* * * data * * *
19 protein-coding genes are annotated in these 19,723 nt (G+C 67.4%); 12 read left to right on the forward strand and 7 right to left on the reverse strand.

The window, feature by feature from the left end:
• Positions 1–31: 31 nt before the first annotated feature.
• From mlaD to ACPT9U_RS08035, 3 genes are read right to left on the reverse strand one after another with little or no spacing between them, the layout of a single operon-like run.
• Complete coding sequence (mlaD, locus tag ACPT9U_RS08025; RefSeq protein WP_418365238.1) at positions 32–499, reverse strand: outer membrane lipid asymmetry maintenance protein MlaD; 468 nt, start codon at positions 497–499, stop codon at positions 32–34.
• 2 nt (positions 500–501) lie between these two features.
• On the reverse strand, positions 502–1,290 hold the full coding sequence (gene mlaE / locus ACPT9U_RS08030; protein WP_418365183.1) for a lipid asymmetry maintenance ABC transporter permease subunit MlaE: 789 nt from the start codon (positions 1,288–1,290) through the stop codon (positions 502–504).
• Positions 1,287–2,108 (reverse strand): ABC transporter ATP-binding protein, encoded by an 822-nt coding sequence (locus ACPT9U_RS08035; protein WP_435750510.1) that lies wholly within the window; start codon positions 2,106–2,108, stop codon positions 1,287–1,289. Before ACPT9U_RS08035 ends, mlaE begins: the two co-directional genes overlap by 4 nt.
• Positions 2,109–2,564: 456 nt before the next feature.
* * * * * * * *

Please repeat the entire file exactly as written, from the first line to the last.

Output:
19 protein-coding genes are annotated in these 19,723 nt (G+C 67.4%); 12 read left to right on the forward strand and 7 right to left on the reverse strand.

The window, feature by feature from the left end:
• Positions 1–31: 31 nt before the first annotated feature.
• From mlaD to ACPT9U_RS08035, 3 genes are read right to left on the reverse strand one after another with little or no spacing between them, the layout of a single operon-like run.
• Complete coding sequence (mlaD, locus tag ACPT9U_RS08025; RefSeq protein WP_418365238.1) at positions 32–499, reverse strand: outer membrane lipid asymmetry maintenance protein MlaD; 468 nt, start codon at positions 497–499, stop codon at positions 32–34.
• 2 nt (positions 500–501) lie between these two features.
• On the reverse strand, positions 502–1,290 hold the full coding sequence (gene mlaE / locus ACPT9U_RS08030; protein WP_418365183.1) for a lipid asymmetry maintenance ABC transporter permease subunit MlaE: 789 nt from the start codon (positions 1,288–1,290) through the stop codon (positions 502–504).
• Positions 1,287–2,108 (reverse strand): ABC transporter ATP-binding protein, encoded by an 822-nt coding sequence (locus ACPT9U_RS08035; protein WP_435750510.1) that lies wholly within the window; start codon positions 2,106–2,108, stop codon positions 1,287–1,289. Before ACPT9U_RS08035 ends, mlaE begins: the two co-directional genes overlap by 4 nt.
• Positions 2,109–2,564: 456 nt before the next feature.